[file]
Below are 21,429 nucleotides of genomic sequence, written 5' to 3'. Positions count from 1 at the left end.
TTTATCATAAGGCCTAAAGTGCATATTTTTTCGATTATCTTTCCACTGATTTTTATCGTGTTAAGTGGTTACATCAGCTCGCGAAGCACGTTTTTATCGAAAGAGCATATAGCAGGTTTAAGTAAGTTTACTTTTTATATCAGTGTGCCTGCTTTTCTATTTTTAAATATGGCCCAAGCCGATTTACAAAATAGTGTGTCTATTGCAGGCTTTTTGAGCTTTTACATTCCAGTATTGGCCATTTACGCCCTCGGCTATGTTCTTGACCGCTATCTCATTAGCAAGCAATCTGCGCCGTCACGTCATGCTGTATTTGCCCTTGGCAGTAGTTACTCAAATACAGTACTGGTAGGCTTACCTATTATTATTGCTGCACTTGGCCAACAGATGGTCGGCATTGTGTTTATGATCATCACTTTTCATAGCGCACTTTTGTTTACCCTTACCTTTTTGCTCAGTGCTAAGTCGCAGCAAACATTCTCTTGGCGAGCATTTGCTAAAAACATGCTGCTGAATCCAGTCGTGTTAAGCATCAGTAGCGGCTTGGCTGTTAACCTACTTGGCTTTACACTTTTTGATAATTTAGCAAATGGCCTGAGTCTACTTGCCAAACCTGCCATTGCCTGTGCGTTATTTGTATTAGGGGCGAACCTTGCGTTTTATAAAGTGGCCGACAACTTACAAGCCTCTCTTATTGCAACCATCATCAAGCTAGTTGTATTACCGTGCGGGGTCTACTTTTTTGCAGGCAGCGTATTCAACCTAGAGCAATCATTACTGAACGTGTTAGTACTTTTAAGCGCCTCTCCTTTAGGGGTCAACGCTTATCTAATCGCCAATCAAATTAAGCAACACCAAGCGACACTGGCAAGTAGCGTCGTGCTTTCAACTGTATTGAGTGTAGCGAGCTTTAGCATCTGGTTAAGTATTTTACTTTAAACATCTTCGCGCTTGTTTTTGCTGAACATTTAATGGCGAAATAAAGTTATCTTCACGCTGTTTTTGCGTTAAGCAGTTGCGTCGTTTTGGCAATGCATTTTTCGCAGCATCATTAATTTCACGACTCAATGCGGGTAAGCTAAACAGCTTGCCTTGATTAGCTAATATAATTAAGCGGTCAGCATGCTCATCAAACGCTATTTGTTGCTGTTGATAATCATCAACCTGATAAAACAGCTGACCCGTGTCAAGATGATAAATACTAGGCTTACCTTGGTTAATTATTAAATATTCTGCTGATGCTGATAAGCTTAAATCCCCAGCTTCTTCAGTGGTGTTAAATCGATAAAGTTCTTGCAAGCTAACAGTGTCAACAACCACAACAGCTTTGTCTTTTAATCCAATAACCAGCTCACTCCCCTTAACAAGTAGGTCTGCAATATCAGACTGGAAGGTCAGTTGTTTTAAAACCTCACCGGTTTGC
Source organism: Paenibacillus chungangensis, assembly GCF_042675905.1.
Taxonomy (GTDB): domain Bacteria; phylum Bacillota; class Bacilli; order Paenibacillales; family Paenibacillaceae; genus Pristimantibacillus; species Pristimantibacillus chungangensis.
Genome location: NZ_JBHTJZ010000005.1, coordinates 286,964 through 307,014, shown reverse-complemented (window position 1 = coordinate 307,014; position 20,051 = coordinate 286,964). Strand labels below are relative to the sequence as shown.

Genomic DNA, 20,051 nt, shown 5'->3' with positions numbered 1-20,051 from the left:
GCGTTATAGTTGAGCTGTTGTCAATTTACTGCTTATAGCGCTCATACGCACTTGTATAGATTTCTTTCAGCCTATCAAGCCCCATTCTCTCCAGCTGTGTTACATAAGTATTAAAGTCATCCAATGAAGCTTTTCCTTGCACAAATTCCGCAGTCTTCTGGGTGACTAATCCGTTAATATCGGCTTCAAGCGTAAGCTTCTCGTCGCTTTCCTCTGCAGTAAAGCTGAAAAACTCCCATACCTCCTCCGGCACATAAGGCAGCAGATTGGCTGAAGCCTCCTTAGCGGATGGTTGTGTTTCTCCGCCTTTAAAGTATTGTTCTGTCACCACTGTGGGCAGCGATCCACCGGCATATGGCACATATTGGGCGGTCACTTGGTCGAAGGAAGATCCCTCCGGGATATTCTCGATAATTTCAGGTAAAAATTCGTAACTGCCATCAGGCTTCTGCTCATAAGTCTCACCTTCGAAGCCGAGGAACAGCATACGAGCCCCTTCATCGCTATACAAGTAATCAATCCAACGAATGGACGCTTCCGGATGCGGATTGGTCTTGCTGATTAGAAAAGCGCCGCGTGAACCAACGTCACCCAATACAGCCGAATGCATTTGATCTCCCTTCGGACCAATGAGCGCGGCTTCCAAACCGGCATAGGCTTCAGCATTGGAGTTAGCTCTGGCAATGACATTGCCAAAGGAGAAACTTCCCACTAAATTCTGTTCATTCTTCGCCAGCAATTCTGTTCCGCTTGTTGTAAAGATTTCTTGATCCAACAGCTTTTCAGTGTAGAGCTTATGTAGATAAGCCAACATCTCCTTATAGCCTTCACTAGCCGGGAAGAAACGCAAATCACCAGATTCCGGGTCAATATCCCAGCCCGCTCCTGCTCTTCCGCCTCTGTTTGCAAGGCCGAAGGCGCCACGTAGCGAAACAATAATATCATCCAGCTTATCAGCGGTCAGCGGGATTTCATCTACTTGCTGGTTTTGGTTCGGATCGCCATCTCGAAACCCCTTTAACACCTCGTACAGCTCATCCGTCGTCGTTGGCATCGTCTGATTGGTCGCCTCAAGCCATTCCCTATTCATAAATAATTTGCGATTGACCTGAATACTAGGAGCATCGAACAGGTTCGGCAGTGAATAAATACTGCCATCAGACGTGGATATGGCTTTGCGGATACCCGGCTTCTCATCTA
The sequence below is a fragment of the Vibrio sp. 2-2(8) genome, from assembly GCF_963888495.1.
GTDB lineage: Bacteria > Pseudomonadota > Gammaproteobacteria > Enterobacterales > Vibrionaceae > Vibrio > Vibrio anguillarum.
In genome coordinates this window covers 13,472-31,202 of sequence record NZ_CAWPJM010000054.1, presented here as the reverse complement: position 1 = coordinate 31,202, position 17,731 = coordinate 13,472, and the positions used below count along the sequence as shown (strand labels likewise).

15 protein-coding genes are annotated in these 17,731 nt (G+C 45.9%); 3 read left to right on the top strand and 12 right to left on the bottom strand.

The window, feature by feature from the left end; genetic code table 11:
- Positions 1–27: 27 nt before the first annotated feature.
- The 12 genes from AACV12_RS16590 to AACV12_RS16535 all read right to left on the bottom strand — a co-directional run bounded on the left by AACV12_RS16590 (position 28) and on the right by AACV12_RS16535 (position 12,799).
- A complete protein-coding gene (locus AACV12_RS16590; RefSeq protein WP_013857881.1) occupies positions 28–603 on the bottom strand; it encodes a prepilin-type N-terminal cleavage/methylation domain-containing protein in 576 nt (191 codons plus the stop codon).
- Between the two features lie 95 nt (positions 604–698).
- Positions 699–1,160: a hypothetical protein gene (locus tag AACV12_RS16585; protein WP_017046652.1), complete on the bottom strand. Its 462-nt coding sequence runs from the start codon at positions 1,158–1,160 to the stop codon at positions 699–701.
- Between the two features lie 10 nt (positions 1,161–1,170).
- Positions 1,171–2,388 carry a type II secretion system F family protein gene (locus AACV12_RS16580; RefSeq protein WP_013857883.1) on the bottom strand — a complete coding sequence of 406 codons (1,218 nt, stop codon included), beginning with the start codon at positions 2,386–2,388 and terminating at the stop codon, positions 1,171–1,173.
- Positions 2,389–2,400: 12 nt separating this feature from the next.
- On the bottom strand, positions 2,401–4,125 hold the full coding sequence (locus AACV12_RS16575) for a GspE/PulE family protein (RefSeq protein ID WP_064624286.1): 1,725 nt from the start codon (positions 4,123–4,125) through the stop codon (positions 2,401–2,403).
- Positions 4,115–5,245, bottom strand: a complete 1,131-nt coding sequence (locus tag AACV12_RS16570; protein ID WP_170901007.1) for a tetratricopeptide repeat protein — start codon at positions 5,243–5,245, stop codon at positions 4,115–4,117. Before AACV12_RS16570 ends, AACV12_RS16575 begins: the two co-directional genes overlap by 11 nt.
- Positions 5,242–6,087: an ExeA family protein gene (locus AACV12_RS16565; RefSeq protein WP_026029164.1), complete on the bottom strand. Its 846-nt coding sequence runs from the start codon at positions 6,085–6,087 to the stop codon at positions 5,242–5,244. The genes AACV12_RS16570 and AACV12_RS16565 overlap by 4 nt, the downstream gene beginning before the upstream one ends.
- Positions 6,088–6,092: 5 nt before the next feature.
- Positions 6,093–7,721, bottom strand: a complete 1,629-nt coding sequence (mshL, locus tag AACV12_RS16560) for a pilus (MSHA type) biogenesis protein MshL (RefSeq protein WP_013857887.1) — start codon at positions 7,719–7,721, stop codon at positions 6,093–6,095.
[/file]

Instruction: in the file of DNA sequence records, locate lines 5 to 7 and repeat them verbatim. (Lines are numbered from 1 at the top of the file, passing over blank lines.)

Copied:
Genome location: NZ_JBHTJZ010000005.1, coordinates 286,964 through 307,014, shown reverse-complemented (window position 1 = coordinate 307,014; position 20,051 = coordinate 286,964). Strand labels below are relative to the sequence as shown.

Genomic DNA, 20,051 nt, shown 5'->3' with positions numbered 1-20,051 from the left:
GCGTTATAGTTGAGCTGTTGTCAATTTACTGCTTATAGCGCTCATACGCACTTGTATAGATTTCTTTCAGCCTATCAAGCCCCATTCTCTCCAGCTGTGTTACATAAGTATTAAAGTCATCCAATGAAGCTTTTCCTTGCACAAATTCCGCAGTCTTCTGGGTGACTAATCCGTTAATATCGGCTTCAAGCGTAAGCTTCTCGTCGCTTTCCTCTGCAGTAAAGCTGAAAAACTCCCATACCTCCTCCGGCACATAAGGCAGCAGATTGGCTGAAGCCTCCTTAGCGGATGGTTGTGTTTCTCCGCCTTTAAAGTATTGTTCTGTCACCACTGTGGGCAGCGATCCACCGGCATATGGCACATATTGGGCGGTCACTTGGTCGAAGGAAGATCCCTCCGGGATATTCTCGATAATTTCAGGTAAAAATTCGTAACTGCCATCAGGCTTCTGCTCATAAGTCTCACCTTCGAAGCCGAGGAACAGCATACGAGCCCCTTCATCGCTATACAAGTAATCAATCCAACGAATGGACGCTTCCGGATGCGGATTGGTCTTGCTGATTAGAAAAGCGCCGCGTGAACCAACGTCACCCAATACAGCCGAATGCATTTGATCTCCCTTCGGACCAATGAGCGCGGCTTCCAAACCGGCATAGGCTTCAGCATTGGAGTTAGCTCTGGCAATGACATTGCCAAAGGAGAAACTTCCCACTAAATTCTGTTCATTCTTCGCCAGCAATTCTGTTCCGCTTGTTGTAAAGATTTCTTGATCCAACAGCTTTTCAGTGTAGAGCTTATGTAGATAAGCCAACATCTCCTTATAGCCTTCACTAGCCGGGAAGAAACGCAAATCACCAGATTCCGGGTCAATATCCCAGCCCGCTCCTGCTCTTCCGCCTCTGTTTGCAAGGCCGAAGGCGCCACGTAGCGAAACAATAATATCATCCAGCTTATCAGCGGTCAGCGGGATTTCATCTACTTGCTGGTTTTGGTTCGGATCGCCATCTCGAAACCCCTTTAACACCTCGTACAGCTCATCCGTCGTCGTTGGCATCGTCTGATTGGTCGCCTCAAGCCATTCCCTATTCATAAATAATTTGCGATTGACCTGAATACTAGGAGCATCGAACAGGTTCGGCAGTGAATAAATACTGCCATCAGACGTGGATATGGCTTTGCGGATACCCGGCTTCTCATCTA